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Literacy Across the Curriculum Monday 22nd October cpd

The September 2012 framework: key changes

Key changes

There is an even greater focus on: narrowing gaps in performance for groups of pupils, particularly for pupils known to be eligible for free school meals and for disabled pupils and those with special educational needs quality of teaching and its impact on learning and progress reading and literacy behaviour and safety How well governors, leaders and managers drive school improvement and use resources effectively
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Literacy and the new framework

Gill Jones (HMI)

Sir John Jones (Led INSET here previously.


DfES Leadership Development Unit)

Three aspects of literacy to consider:

Speaking and Listening (a focus for next year!)

Writing (the focus for our Spring term cpd)

Reading (our focus in these two sessions)

Building vocabulary through books and reading


A child who listens to stories and

learns to read independently learns new words. Children who can read are building their vocabulary and success builds success. Children who struggle with reading, are likely to continue to struggle, unless someone intervenes quickly.
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Poverty and language


Socio-economic group Childs average recorded vocabulary at 30 months Children from welfare families 357 words Number of new words being added, on average, between the ages of 30-36 months 168 words

Children from professional families

766 words

350 words
Data from Hart and Risleys research, USA

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Poverty and language


Vocabulary at age 5 is a powerful

predictor of GCSE achievement 2/3rds of 7 to 14 year olds with serious behaviour problems have language impairment 47% of employers say they cannot get recruits with the communication skills they need. Reading, and being read to, develop vocabulary.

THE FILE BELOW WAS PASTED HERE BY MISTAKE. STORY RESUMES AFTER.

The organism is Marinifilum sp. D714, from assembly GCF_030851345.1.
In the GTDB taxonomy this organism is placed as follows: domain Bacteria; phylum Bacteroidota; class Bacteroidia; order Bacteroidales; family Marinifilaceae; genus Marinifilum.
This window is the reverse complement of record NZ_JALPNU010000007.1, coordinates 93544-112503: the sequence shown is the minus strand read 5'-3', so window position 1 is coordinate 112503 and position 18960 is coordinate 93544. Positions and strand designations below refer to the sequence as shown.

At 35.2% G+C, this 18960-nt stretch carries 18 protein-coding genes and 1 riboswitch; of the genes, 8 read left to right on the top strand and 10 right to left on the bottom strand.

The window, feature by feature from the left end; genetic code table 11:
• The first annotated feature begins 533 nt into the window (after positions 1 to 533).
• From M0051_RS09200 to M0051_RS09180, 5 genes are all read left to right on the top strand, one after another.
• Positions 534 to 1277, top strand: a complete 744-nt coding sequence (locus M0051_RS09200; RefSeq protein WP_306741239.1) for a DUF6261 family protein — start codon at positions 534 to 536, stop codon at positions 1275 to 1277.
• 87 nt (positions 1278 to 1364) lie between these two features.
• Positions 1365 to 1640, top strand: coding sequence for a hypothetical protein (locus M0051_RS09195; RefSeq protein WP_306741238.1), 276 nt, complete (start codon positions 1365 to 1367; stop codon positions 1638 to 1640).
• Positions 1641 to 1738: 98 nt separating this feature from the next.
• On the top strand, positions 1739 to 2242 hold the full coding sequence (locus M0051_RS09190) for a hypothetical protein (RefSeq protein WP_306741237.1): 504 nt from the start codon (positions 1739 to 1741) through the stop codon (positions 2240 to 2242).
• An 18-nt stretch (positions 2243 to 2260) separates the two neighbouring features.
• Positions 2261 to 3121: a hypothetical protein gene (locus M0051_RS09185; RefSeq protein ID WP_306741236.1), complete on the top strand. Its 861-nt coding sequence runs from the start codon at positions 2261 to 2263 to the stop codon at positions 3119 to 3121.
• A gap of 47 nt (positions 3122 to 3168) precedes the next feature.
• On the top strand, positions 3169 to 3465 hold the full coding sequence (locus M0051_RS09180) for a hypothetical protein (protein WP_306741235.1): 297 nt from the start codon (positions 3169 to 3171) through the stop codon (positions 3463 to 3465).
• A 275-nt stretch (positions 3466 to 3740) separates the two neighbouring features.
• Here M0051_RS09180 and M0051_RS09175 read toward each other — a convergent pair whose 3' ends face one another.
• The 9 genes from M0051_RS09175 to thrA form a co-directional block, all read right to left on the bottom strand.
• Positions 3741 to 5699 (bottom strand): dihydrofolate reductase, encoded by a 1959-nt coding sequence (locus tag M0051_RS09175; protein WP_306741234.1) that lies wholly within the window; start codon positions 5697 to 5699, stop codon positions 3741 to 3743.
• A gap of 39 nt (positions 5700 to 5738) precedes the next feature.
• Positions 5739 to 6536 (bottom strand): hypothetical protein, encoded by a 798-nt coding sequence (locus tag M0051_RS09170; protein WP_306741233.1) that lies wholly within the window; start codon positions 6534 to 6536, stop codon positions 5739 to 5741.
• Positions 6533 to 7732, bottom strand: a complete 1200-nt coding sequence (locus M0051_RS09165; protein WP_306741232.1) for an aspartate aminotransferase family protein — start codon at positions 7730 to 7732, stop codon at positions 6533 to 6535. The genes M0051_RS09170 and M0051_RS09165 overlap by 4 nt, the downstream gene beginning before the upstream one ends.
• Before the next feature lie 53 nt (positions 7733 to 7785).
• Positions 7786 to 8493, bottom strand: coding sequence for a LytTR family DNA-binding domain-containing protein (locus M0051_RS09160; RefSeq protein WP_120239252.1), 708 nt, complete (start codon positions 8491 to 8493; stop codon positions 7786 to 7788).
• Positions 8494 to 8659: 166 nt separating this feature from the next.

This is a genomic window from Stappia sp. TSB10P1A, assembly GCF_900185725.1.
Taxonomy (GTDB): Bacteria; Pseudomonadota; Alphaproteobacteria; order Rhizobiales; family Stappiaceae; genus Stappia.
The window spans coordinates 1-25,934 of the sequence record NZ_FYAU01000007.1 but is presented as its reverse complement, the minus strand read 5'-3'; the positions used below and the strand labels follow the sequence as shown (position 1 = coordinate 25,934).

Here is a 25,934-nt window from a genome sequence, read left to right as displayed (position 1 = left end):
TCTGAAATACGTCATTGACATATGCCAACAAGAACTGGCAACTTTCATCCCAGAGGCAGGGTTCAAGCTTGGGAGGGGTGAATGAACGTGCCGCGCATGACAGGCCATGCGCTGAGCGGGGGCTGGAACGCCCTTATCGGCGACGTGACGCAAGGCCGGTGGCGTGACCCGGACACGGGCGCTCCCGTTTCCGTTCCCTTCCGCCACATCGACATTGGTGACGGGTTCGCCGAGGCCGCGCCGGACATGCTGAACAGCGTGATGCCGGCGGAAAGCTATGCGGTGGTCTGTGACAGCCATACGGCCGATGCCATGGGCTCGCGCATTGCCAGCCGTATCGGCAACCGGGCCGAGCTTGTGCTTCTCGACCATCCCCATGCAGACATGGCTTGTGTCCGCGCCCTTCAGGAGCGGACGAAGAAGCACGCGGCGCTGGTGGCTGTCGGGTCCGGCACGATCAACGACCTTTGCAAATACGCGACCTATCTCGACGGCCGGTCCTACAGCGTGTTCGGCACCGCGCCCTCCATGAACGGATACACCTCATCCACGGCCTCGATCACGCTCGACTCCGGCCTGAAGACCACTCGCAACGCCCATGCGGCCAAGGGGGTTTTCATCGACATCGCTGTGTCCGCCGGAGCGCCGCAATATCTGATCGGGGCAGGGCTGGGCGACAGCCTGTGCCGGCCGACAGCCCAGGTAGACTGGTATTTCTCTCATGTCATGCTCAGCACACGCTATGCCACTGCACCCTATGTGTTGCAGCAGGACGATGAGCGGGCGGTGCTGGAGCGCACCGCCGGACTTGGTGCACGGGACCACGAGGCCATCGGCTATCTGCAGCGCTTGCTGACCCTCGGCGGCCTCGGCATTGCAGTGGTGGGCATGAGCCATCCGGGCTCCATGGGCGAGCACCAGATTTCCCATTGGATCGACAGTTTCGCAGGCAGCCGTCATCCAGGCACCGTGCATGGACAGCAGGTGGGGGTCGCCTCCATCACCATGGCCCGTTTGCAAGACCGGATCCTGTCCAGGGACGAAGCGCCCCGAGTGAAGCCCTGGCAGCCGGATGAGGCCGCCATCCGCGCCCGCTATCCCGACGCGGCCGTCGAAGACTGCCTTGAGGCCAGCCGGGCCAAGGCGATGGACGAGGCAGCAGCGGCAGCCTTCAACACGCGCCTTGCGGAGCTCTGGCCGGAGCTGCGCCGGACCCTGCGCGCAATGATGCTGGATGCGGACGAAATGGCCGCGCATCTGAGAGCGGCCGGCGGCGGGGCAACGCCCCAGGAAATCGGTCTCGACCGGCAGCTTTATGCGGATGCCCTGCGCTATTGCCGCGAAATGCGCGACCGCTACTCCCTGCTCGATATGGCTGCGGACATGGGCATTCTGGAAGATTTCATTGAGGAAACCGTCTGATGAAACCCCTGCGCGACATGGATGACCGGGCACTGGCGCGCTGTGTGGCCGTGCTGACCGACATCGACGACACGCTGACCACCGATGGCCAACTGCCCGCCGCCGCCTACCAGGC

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Nearly one fifth of pupils in 2011 did not reach the expected Level 4 in reading at the end of Year 6

Considerations
Is a Level 4 good enough to access the

full secondary curriculum? How do we improve Level 4 readers?

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Implications for secondary education


A proportion of your pupils will start

school with standards in reading that are below those expected for their age How do you ensure that teaching and the curriculum are matched well to their reading levels across all subjects?

58% in Optional SAT !!

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Teachers standards 2012


All teachers should:
demonstrate an understanding of

and take responsibility for promoting high standards of literacy, articulacy and the correct use of standard English, whatever the teachers specialist subject

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Literacy in the new framework


The expectation is that schools

should ensure that all pupils communicate effectively. Inspectors will evaluate how well teaching is increasing pupils vocabulary, understanding of language and literacy skills. Inspectors will evaluate how well governors, leaders and managers ensure the curriculum is meeting pupils individual literacy needs.